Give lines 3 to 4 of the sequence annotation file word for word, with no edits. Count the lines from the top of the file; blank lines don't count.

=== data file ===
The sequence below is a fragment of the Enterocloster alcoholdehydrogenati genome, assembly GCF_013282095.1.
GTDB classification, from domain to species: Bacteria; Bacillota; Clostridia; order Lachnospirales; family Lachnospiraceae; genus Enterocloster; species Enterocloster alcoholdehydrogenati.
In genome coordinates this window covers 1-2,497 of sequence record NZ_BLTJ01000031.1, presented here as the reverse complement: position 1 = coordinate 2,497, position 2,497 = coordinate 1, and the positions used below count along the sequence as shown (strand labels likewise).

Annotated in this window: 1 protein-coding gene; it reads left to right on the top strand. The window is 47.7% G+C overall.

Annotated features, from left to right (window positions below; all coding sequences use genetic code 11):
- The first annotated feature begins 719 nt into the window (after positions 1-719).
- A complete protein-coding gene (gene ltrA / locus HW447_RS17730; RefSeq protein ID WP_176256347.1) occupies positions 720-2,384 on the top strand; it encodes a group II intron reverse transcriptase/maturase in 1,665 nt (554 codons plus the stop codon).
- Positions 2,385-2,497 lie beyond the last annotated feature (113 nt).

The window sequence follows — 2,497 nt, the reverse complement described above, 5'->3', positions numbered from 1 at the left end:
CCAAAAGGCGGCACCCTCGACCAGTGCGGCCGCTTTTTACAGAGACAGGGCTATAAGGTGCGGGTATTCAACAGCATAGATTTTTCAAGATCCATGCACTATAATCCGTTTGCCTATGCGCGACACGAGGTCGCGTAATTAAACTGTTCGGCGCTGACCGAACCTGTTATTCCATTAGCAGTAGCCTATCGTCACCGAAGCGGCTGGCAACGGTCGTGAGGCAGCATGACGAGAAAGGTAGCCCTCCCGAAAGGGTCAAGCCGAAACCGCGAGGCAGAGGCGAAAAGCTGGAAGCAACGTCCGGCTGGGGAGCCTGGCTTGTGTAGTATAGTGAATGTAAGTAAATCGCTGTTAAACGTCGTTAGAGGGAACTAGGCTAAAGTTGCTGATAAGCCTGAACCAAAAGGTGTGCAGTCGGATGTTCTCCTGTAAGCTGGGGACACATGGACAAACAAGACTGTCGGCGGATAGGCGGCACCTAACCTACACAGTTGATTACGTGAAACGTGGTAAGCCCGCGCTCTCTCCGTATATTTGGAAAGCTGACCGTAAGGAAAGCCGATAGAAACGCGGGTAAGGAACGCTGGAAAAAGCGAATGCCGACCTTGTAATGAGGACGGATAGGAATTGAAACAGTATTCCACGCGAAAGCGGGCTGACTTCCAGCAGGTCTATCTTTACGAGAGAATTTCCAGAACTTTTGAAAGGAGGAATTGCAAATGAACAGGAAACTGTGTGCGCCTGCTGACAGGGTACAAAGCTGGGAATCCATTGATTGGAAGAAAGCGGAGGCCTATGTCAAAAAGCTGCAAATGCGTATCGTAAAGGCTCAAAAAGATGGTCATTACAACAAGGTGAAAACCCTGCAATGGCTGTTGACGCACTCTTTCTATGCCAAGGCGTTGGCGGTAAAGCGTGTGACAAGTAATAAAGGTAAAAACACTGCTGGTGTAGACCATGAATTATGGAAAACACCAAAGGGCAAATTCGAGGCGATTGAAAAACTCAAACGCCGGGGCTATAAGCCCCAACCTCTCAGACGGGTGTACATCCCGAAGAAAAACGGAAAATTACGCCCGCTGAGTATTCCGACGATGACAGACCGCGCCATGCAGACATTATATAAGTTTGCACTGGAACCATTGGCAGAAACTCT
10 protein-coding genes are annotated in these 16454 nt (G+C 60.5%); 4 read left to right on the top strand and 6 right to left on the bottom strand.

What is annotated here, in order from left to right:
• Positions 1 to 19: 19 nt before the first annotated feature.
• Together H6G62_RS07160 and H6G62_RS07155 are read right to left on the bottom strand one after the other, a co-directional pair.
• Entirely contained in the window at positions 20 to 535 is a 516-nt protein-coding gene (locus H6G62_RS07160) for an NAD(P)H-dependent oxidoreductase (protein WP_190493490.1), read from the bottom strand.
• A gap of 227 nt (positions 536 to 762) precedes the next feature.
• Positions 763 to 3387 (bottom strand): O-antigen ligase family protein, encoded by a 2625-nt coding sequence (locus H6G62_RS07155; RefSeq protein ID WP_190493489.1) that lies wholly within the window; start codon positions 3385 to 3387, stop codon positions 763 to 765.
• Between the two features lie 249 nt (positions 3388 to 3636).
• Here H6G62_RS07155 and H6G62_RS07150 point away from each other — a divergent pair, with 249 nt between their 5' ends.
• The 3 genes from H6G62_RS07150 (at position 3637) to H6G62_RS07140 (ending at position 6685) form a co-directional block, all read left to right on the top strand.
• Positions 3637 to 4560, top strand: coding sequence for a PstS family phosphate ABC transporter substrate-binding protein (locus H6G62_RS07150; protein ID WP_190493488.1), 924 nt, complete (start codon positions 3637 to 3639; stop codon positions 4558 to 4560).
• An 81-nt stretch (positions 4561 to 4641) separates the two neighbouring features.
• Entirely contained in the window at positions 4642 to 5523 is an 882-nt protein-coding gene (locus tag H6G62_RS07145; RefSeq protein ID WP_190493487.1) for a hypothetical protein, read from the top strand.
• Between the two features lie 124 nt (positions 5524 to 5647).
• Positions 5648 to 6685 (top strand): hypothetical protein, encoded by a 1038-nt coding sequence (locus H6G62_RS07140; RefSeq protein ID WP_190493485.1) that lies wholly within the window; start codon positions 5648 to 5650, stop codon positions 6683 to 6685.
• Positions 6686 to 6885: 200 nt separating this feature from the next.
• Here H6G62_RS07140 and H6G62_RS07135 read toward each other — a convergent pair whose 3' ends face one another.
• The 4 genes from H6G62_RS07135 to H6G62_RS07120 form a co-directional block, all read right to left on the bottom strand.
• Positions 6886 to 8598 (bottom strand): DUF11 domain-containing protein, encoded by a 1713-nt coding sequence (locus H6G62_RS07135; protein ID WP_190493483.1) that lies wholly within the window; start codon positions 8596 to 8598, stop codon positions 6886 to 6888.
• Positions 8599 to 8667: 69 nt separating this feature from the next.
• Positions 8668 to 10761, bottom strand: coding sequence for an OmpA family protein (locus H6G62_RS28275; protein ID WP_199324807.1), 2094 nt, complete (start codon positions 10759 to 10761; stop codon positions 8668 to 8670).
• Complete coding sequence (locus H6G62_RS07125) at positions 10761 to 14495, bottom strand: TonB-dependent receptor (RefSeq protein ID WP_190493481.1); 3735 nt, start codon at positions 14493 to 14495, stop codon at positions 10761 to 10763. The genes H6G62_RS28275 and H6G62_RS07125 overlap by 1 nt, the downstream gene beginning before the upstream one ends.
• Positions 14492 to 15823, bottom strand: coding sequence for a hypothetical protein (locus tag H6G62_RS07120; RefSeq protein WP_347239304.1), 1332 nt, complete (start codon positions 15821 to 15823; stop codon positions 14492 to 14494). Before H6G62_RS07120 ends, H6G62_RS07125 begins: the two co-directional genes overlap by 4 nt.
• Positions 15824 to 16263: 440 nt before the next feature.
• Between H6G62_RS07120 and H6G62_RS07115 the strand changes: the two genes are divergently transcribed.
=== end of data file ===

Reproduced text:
In genome coordinates this window covers 1-2,497 of sequence record NZ_BLTJ01000031.1, presented here as the reverse complement: position 1 = coordinate 2,497, position 2,497 = coordinate 1, and the positions used below count along the sequence as shown (strand labels likewise).

Annotated in this window: 1 protein-coding gene; it reads left to right on the top strand. The window is 47.7% G+C overall.